How to create a process culture that works

Athlete Kim Collins, the 2003 100m world champion, says, “Strive for continuous improvement, instead of perfection.” Perfection is a mythical goal that few will achieve, but continuous improvement can produce tangible results that add real value to an organization.

Prioritizing continuous improvement ahead of perfection is an approach that shouldn’t just come from the executive level. It needs to be integral to the organization at every level, a process culture that with an eye to always do better. True process improvement doesn’t only focus on tools or methodologies. It needs to support people, and have their support too.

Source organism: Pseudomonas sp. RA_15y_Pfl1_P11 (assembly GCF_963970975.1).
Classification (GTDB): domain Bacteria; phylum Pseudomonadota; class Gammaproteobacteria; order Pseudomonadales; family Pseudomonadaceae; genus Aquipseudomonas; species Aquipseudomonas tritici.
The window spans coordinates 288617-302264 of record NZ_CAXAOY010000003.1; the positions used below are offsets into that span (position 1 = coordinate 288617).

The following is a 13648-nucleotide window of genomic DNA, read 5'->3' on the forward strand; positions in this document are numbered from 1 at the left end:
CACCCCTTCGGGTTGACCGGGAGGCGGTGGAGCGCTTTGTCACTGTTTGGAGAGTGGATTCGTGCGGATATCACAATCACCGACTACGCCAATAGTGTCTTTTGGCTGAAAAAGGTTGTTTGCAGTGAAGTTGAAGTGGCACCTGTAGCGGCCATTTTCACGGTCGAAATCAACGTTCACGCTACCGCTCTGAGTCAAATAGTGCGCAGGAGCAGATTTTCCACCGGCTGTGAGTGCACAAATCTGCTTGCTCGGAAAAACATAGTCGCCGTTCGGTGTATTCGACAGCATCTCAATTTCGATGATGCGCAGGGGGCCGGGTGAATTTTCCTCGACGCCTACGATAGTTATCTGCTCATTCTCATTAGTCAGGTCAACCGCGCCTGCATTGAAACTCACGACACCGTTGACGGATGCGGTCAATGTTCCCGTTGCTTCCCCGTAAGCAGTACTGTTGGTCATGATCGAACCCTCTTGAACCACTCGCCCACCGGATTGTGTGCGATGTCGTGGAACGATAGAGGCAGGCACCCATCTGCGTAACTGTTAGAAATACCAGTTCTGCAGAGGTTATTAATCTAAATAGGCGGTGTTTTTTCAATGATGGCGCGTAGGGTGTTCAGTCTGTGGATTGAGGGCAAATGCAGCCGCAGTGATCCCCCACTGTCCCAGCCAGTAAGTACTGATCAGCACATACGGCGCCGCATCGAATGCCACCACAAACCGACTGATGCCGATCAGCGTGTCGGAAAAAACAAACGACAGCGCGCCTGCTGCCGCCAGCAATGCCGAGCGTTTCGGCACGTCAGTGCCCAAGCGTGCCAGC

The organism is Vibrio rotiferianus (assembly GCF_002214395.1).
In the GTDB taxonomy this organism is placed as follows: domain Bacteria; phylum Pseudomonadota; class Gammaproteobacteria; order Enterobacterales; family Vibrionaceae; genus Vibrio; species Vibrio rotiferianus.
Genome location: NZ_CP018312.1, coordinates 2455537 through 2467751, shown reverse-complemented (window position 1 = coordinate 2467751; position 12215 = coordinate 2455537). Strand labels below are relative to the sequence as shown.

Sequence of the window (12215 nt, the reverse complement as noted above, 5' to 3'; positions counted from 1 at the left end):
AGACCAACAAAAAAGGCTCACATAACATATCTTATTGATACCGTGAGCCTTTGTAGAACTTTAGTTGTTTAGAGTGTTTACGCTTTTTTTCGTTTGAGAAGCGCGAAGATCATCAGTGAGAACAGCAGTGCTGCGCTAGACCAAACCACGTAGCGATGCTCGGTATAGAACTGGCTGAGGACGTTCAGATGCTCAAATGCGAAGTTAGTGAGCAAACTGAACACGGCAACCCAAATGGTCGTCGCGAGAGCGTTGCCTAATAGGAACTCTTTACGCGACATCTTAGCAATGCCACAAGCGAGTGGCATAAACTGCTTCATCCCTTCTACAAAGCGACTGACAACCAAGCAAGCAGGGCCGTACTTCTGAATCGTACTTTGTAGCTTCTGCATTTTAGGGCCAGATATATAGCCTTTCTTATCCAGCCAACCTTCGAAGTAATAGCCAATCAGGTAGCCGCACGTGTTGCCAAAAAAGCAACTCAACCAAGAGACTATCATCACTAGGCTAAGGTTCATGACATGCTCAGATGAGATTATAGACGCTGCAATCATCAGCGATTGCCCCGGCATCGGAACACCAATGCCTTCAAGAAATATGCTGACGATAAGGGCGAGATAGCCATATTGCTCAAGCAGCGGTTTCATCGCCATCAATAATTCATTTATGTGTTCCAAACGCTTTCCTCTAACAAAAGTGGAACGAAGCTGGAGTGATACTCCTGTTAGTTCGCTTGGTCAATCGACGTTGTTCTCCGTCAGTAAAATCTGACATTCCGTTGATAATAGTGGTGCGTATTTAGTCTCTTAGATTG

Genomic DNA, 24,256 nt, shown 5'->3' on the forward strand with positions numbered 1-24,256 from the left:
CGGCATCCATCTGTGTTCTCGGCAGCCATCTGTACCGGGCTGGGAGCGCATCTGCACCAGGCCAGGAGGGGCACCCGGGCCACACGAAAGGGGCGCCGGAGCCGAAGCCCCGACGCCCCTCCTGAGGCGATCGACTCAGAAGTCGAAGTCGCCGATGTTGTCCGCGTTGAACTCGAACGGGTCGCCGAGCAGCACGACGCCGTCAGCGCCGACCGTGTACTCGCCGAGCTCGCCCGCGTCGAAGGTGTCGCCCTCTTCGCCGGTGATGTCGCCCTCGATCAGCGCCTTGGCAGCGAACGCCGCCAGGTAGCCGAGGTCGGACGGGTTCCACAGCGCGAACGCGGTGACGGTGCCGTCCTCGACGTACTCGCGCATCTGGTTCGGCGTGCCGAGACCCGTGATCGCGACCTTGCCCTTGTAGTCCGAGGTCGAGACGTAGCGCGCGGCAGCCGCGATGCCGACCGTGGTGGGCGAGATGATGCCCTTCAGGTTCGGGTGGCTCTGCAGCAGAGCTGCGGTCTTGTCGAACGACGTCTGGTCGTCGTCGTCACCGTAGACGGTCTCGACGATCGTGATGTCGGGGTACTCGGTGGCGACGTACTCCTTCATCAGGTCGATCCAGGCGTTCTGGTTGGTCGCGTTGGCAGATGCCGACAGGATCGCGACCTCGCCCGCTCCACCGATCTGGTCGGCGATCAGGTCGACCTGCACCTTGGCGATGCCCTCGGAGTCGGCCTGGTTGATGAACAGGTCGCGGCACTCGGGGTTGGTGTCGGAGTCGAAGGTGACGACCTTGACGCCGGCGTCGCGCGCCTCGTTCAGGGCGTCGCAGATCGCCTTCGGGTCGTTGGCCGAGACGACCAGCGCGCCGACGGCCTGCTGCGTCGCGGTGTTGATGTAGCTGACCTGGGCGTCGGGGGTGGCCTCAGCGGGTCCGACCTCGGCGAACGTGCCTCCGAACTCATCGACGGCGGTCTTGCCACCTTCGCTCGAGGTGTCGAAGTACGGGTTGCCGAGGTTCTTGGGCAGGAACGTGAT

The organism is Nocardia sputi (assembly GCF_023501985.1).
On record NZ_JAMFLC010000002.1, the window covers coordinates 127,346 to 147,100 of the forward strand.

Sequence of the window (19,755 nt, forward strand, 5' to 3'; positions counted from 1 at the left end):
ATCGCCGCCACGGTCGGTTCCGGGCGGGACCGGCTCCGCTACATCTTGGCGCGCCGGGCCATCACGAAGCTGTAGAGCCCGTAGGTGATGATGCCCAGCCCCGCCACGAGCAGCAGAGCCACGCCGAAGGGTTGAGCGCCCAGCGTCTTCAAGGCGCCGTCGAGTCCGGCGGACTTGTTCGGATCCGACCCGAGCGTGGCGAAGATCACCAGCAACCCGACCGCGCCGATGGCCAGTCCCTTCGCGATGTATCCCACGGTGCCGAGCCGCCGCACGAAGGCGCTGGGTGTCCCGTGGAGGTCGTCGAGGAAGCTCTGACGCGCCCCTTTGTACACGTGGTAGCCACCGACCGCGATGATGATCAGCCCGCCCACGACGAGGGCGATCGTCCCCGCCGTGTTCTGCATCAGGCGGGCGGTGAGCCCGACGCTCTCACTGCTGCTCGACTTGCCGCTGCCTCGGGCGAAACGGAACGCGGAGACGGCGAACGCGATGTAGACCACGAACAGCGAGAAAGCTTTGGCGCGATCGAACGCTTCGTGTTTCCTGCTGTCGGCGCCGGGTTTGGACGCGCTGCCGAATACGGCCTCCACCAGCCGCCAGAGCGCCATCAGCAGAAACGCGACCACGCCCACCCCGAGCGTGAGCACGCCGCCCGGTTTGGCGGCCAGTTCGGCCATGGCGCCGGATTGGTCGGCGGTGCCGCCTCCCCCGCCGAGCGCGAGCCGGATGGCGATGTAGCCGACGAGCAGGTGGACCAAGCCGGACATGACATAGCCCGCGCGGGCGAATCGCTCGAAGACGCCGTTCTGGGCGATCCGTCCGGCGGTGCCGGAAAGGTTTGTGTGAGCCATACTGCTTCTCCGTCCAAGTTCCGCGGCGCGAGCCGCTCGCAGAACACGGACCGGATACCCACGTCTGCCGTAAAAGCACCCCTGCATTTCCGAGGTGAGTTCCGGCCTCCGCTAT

Teams that are encouraged to contribute and empowered to do so are more engaged and excited about facilitating change, growth, and betterment for the whole organization.

Where the cracks show

According to Gallup’s 2017 State of the American Workplace study, 60 percent of employees felt it was very important for them to be able to do what they do best in their role. When they couldn’t, it impacted morale, and that is a clear sign of a struggling business culture.

By empowering employees to offer suggestions, they’re encouraged to participate and bring their very best to their work. Being able to present alternative ways of doing things and participate in process improvement makes staff feel valued, and fosters proactive problem-solving.

Where the process culture is weak, those suggestions never see the light of day and teams spend considerably more time in reactive fire-fighting than constructively working to make things better – and that has a direct impact on both their performance and satisfaction.